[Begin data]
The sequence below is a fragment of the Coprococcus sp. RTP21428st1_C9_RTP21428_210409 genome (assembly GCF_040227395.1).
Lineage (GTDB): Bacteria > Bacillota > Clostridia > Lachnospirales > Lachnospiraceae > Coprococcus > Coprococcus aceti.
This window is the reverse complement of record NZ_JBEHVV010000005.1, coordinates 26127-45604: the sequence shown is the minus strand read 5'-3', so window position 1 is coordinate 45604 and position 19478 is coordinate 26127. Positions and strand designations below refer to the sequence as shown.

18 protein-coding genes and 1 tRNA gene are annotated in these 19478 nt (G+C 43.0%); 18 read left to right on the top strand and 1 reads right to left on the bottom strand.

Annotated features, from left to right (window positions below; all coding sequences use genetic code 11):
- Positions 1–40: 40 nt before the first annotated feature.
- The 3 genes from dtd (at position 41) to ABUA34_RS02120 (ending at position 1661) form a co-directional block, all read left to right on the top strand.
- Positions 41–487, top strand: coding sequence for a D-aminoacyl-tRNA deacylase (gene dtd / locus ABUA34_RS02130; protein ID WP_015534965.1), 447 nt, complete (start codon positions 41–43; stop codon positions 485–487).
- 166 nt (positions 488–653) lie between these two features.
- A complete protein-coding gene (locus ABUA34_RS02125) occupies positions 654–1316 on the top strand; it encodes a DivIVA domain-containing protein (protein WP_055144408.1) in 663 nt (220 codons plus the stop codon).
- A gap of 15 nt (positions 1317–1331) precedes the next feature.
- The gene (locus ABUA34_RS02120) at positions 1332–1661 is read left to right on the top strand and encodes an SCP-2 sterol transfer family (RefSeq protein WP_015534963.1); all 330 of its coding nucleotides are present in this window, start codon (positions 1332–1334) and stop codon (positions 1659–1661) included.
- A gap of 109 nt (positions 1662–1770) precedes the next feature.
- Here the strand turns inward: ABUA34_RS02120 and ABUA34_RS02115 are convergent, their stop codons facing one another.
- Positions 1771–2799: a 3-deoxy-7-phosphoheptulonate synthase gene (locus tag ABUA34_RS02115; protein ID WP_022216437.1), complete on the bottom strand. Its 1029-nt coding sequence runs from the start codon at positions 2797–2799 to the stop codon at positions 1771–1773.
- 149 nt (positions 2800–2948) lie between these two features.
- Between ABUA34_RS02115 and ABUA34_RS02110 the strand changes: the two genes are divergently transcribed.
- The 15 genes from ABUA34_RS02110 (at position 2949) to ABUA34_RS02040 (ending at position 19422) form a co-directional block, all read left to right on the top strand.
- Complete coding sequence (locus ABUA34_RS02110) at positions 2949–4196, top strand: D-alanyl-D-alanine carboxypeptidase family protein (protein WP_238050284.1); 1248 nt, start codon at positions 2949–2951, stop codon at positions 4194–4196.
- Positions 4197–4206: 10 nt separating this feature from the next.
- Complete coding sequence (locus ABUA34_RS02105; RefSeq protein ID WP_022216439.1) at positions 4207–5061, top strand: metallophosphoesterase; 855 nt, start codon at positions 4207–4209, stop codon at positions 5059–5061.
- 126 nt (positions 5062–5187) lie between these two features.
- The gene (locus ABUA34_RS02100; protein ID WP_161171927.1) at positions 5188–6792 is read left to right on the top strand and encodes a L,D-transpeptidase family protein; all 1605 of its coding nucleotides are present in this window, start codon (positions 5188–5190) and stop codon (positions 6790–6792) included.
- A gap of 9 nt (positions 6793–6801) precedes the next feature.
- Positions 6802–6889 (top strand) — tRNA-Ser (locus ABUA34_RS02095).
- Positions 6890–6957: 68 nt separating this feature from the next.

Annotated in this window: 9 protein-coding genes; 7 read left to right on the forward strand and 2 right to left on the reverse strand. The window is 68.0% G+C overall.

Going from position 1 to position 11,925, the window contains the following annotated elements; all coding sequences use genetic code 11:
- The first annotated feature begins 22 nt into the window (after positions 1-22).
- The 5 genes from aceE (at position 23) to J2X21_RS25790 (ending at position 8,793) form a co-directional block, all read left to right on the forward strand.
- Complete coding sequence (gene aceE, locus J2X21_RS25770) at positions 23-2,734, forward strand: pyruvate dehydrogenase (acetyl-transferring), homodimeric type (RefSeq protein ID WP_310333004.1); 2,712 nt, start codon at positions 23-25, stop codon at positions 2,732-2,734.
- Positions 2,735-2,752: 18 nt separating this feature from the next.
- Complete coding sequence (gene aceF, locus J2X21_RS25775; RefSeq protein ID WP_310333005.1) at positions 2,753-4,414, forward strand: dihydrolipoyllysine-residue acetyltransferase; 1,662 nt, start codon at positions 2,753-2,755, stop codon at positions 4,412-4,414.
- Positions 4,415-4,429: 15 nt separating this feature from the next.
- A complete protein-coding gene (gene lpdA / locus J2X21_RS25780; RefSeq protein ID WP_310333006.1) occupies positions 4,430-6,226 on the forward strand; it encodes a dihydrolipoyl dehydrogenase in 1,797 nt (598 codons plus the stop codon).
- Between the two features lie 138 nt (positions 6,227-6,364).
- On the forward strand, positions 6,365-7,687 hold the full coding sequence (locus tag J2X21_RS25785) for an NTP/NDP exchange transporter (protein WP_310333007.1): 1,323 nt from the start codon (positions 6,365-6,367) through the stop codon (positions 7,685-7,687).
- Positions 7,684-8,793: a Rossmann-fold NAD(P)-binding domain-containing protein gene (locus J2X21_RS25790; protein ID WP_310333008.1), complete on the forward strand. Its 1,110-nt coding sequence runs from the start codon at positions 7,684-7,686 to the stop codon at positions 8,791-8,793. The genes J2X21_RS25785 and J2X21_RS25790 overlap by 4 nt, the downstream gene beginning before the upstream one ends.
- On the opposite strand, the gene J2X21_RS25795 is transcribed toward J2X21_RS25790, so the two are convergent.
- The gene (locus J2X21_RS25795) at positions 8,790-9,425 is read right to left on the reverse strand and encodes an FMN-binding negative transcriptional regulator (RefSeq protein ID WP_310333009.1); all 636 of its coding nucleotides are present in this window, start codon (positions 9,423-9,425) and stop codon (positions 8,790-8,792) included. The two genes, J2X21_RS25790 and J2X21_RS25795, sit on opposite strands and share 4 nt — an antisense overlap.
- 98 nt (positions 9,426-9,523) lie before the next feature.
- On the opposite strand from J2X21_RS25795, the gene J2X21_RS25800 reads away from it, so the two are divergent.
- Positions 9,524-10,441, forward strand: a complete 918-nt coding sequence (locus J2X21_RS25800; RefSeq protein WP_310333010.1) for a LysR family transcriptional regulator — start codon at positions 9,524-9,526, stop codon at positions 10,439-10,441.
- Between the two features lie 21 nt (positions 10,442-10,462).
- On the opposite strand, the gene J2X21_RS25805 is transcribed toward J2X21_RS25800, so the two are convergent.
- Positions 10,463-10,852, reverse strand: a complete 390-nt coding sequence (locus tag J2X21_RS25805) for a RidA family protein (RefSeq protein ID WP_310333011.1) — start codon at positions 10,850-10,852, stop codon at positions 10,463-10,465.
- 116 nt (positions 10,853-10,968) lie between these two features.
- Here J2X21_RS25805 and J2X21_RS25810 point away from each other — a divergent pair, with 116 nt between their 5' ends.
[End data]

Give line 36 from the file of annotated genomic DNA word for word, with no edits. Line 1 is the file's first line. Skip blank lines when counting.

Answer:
- Between the two features lie 138 nt (positions 6,227-6,364).